I know megafauna is not a very common word, while fauna is more so. Fauna is singular, defined as a group of animals. ex. "The African fauna is diverse".
Megafauna is the word defining all animals with body mass larger than a certain threshold (45kg, 100kg, etc), so in theory is still a group.
Following this logic, megafauna should be singular.
However in many prominent scientific publications, for example some articles in Science and Nature, you find megafauna used in the plural form. ex. "Megafauna are a major draw for tourists" or "megafauna are imperiled".
Checking online some dictionaries define it as plural and singular. Are these scientists grammatically "wrong" by using megafauna as a plural noun, or are they simply setting the standard for how a word should be used since language evolves and they are the most expert on the subject?
No, they are not wrong. They are simply using collective nouns in a way that you are unfamiliar with. This is called notional concord, or sometimes notional agreement. This happens all the time in English. That makes this question a stealth duplicate of “Are collective nouns always plural, or are certain ones singular?”
The OED says of megafauna that it can take plural concord as a collective noun:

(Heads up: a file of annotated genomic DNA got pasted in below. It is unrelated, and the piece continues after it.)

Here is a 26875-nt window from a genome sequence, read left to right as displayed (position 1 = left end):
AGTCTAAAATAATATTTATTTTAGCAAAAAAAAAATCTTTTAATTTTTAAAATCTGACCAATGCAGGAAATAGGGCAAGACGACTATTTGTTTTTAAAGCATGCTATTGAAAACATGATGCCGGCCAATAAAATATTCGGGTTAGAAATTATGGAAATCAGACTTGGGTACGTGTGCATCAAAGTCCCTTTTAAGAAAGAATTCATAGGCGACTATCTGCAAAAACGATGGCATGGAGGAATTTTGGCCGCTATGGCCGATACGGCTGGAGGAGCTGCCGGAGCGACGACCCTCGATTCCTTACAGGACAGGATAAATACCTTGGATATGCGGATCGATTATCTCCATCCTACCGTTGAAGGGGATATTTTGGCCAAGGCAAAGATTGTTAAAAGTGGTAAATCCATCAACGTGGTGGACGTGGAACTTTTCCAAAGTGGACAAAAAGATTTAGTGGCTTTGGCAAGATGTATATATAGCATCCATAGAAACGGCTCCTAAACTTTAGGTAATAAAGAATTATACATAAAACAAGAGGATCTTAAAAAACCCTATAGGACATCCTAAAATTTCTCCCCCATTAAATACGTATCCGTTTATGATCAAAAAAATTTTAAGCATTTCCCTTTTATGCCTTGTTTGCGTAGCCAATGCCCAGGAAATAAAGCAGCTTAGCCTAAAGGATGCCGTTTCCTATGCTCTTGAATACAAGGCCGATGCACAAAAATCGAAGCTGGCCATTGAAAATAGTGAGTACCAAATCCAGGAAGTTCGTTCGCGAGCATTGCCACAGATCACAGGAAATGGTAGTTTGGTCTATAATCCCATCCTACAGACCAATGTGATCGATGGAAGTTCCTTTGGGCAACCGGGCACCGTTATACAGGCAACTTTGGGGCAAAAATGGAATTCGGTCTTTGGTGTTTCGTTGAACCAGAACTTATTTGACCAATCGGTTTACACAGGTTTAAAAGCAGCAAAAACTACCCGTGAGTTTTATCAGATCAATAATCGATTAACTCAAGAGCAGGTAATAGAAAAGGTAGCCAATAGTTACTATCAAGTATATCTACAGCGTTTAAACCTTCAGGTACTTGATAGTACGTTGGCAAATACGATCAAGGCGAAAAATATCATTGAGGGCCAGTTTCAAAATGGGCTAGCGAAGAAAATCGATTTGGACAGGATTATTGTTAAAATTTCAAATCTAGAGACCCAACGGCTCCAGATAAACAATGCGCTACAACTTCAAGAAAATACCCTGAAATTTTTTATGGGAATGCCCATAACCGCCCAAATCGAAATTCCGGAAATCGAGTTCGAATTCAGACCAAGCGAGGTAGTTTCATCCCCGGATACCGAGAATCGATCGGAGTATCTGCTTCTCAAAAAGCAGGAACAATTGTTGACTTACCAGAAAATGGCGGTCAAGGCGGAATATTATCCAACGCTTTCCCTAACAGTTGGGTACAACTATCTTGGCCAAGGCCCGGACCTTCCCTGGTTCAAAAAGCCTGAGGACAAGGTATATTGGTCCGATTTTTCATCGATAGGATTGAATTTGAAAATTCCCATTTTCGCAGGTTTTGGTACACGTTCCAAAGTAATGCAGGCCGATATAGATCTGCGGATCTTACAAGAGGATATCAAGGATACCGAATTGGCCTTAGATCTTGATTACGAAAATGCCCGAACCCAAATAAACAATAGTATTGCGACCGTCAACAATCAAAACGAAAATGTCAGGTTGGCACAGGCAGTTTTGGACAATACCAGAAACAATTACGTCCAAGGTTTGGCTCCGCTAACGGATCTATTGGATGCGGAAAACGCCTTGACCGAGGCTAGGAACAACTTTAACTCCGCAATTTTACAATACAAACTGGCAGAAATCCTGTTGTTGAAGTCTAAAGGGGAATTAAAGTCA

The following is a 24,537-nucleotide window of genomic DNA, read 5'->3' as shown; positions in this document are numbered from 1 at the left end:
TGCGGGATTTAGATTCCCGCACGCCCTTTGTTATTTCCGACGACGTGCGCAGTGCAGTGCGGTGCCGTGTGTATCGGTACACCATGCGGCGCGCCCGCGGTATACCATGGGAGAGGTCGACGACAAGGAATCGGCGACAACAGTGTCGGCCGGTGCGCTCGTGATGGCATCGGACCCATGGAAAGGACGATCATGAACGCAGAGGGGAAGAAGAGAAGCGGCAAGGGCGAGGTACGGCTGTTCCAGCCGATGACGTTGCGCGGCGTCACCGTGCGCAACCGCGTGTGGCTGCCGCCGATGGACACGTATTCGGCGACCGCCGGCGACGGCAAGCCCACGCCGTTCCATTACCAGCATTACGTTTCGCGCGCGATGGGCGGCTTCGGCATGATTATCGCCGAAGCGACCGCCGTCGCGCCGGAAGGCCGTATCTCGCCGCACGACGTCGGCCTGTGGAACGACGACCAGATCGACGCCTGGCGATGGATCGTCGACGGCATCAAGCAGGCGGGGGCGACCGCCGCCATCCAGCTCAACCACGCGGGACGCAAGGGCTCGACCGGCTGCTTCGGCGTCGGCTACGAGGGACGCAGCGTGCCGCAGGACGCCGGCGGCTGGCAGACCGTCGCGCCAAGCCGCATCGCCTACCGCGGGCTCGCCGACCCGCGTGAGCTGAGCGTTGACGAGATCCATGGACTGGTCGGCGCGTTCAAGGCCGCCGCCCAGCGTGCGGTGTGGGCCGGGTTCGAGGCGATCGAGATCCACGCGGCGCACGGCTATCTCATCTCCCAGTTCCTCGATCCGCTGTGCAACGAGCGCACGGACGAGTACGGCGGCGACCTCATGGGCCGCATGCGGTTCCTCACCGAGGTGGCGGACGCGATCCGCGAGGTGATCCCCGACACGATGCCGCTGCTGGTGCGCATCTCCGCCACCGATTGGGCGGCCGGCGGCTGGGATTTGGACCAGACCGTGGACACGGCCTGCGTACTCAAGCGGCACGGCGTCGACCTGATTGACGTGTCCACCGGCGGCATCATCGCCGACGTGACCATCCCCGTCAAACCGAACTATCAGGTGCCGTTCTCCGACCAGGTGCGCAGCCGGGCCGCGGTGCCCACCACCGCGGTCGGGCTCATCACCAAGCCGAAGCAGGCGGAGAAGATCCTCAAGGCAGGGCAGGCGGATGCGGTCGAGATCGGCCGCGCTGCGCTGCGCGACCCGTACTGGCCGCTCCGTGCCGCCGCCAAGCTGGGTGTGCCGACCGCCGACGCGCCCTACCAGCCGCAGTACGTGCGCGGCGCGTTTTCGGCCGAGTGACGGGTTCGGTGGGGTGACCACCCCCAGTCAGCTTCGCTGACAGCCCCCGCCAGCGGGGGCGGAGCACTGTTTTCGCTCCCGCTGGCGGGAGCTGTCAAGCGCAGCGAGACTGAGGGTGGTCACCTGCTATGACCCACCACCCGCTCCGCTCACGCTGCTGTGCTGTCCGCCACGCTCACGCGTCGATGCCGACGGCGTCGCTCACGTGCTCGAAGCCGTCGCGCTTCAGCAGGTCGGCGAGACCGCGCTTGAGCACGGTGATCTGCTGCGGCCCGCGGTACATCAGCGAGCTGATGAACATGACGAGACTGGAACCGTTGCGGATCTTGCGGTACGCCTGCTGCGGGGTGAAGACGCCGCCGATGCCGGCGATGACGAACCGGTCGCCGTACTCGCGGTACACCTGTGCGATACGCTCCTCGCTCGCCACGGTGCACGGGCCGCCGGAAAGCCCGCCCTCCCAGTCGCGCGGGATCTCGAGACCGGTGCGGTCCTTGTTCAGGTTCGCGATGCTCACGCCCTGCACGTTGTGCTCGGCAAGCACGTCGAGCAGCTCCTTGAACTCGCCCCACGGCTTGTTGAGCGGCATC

Chiefly Palaeontology. With plural concord: large vertebrates, esp. the larger mammals; spec. those of a particular epoch or region. Also (with singular concord): a group, class, community, or list of such animals. Cf. microfauna n. 1.
Ecology. = macrofauna n.
This is no surprise.
The word fauna is a collective noun, which means it can take plural verbs but does not require them. Here are examples from Google Books:
Preliminary results suggest that the endemic spider fauna are confined to the intact natural forests in the south-west and the central highland region.
—The Fauna of Sri Lanka: Status of Taxonomy, Research, and Conservation
The law further defines protected, controlled and common aquatic fauna in terms of the three-category classification system established in the law on Aquatic Animals and Wildlife: protected aquatic fauna are classified as Category I; controlled …
—Review of statutory and customary law in the Xe Champhone Ramsar site
Sand fauna, silty-sand fauna, and silty-clay fauna are common to this zone.
—Ocean Dumping of Sludge in New York Bight: Environmental Impact Statement
This works just like uncountably many other collective nouns that are singular in form yet often plural in use: group, team, community, couple, pair, council, club, company, troop, crowd, gang, et cetera ad infinitum.